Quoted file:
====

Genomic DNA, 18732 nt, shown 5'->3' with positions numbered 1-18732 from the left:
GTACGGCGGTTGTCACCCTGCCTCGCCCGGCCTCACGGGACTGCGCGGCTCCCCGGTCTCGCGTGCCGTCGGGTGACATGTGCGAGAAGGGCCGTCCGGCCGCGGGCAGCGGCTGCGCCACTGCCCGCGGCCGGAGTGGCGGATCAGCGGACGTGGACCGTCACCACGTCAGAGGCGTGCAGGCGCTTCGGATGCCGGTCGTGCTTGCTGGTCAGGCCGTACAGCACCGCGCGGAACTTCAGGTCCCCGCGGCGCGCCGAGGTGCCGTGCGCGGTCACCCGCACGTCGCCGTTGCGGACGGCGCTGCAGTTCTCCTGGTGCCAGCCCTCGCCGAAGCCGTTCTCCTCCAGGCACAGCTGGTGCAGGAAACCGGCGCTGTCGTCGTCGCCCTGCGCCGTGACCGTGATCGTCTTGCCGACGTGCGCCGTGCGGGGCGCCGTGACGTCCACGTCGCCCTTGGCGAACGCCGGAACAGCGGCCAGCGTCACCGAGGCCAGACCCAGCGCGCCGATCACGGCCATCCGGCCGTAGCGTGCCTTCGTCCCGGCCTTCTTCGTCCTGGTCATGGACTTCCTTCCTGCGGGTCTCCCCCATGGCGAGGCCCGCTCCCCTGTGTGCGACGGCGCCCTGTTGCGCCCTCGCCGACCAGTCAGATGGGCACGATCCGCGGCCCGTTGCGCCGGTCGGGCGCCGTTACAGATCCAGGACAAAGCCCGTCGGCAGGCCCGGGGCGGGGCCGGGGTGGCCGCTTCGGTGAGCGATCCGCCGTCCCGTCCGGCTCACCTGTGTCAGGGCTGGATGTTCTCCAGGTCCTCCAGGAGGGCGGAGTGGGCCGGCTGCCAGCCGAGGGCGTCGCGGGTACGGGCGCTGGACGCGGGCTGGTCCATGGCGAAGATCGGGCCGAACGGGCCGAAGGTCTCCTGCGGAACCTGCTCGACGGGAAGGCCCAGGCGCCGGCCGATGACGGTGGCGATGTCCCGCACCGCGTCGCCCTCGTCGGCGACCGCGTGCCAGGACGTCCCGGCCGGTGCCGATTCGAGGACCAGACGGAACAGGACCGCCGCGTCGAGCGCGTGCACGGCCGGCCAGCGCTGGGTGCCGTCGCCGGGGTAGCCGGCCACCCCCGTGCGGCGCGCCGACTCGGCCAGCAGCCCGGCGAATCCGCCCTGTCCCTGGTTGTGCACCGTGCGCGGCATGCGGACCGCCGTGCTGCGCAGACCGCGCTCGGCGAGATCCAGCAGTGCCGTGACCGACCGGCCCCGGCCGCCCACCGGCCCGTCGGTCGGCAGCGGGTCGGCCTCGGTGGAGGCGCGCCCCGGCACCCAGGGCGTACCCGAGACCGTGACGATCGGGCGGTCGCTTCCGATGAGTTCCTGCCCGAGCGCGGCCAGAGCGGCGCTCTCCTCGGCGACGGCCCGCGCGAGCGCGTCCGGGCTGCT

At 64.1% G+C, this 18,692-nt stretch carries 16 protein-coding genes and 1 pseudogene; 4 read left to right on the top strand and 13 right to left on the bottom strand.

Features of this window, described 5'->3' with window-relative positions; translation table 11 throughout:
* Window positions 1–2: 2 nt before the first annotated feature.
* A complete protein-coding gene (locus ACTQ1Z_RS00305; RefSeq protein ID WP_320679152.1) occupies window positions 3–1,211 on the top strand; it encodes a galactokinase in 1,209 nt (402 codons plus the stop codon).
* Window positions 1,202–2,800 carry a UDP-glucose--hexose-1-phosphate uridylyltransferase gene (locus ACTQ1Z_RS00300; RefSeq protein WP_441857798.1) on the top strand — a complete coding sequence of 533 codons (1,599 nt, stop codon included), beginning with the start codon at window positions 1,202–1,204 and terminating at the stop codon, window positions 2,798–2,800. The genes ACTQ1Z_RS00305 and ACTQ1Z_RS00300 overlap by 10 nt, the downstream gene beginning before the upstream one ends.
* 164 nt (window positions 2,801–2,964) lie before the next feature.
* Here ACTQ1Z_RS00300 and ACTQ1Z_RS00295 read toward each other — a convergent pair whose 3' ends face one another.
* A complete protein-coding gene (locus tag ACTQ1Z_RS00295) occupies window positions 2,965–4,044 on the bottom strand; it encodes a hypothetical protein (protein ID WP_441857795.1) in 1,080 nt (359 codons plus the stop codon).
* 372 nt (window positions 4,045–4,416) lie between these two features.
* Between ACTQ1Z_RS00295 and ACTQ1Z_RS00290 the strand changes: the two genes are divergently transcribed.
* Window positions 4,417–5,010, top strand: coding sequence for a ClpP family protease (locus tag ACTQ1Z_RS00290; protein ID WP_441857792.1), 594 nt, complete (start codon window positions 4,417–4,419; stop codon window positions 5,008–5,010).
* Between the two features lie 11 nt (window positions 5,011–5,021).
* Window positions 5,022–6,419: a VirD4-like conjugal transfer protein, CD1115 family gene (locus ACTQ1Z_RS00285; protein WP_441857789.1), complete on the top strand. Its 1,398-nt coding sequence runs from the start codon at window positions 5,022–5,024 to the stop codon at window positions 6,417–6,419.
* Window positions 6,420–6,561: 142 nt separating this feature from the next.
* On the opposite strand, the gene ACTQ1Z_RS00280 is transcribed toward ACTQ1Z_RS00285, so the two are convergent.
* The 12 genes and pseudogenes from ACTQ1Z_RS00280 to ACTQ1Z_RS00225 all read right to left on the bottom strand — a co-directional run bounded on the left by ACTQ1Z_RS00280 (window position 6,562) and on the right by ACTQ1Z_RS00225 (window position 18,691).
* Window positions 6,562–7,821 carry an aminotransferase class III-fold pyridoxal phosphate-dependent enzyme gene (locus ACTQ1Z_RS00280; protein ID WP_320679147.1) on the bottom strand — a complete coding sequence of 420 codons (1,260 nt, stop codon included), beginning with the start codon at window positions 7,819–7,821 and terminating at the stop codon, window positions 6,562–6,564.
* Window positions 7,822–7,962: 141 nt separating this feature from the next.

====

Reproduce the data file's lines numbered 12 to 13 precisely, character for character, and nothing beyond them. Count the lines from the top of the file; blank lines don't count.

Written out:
* Between ACTQ1Z_RS00295 and ACTQ1Z_RS00290 the strand changes: the two genes are divergently transcribed.
* Window positions 4,417–5,010, top strand: coding sequence for a ClpP family protease (locus tag ACTQ1Z_RS00290; protein ID WP_441857792.1), 594 nt, complete (start codon window positions 4,417–4,419; stop codon window positions 5,008–5,010).